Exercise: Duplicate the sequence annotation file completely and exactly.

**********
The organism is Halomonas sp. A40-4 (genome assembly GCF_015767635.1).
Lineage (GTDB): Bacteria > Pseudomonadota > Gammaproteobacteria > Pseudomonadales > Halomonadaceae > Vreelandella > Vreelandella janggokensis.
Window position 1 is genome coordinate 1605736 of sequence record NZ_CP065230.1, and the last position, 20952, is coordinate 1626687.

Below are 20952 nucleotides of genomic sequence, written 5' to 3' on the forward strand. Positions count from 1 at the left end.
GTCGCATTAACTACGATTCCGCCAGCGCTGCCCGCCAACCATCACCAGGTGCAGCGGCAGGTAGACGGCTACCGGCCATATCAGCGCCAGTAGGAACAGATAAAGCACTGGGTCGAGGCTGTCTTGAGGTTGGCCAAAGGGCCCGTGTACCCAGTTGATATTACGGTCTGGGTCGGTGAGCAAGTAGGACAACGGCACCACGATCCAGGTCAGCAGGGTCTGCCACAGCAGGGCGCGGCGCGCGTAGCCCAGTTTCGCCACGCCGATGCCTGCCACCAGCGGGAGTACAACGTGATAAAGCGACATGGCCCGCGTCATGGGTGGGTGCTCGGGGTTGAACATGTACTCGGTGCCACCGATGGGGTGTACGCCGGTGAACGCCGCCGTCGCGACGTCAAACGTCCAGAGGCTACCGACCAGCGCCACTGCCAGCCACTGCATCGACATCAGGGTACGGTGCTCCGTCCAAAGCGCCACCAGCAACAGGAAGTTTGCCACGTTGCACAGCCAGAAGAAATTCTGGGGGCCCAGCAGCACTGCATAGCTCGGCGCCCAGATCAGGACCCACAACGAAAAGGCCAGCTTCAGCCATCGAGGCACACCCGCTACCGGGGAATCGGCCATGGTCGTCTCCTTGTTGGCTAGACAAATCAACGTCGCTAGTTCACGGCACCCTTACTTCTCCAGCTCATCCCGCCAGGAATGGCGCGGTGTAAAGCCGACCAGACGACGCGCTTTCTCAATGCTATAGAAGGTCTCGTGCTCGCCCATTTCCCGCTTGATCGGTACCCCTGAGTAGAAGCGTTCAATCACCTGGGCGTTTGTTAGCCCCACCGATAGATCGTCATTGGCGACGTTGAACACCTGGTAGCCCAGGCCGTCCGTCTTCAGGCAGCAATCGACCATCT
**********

The organism is Halomonas sp. A40-4 (genome assembly GCF_015767635.1).
Lineage (GTDB): Bacteria > Pseudomonadota > Gammaproteobacteria > Pseudomonadales > Halomonadaceae > Vreelandella > Vreelandella janggokensis.
Window position 1 is genome coordinate 1605736 of sequence record NZ_CP065230.1, and the last position, 20952, is coordinate 1626687.

Below are 20952 nucleotides of genomic sequence, written 5' to 3' on the forward strand. Positions count from 1 at the left end.
GTCGCATTAACTACGATTCCGCCAGCGCTGCCCGCCAACCATCACCAGGTGCAGCGGCAGGTAGACGGCTACCGGCCATATCAGCGCCAGTAGGAACAGATAAAGCACTGGGTCGAGGCTGTCTTGAGGTTGGCCAAAGGGCCCGTGTACCCAGTTGATATTACGGTCTGGGTCGGTGAGCAAGTAGGACAACGGCACCACGATCCAGGTCAGCAGGGTCTGCCACAGCAGGGCGCGGCGCGCGTAGCCCAGTTTCGCCACGCCGATGCCTGCCACCAGCGGGAGTACAACGTGATAAAGCGACATGGCCCGCGTCATGGGTGGGTGCTCGGGGTTGAACATGTACTCGGTGCCACCGATGGGGTGTACGCCGGTGAACGCCGCCGTCGCGACGTCAAACGTCCAGAGGCTACCGACCAGCGCCACTGCCAGCCACTGCATCGACATCAGGGTACGGTGCTCCGTCCAAAGCGCCACCAGCAACAGGAAGTTTGCCACGTTGCACAGCCAGAAGAAATTCTGGGGGCCCAGCAGCACTGCATAGCTCGGCGCCCAGATCAGGACCCACAACGAAAAGGCCAGCTTCAGCCATCGAGGCACACCCGCTACCGGGGAATCGGCCATGGTCGTCTCCTTGTTGGCTAGACAAATCAACGTCGCTAGTTCACGGCACCCTTACTTCTCCAGCTCATCCCGCCAGGAATGGCGCGGTGTAAAGCCGACCAGACGACGCGCTTTCTCAATGCTATAGAAGGTCTCGTGCTCGCCCATTTCCCGCTTGATCGGTACCCCTGAGTAGAAGCGTTCAATCACCTGGGCGTTTGTTAGCCCCACCGATAGATCGTCATTGGCGACGTTGAACACCTGGTAGCCCAGGCCGTCCGTCTTCAGGCAGCAATCGACCATCT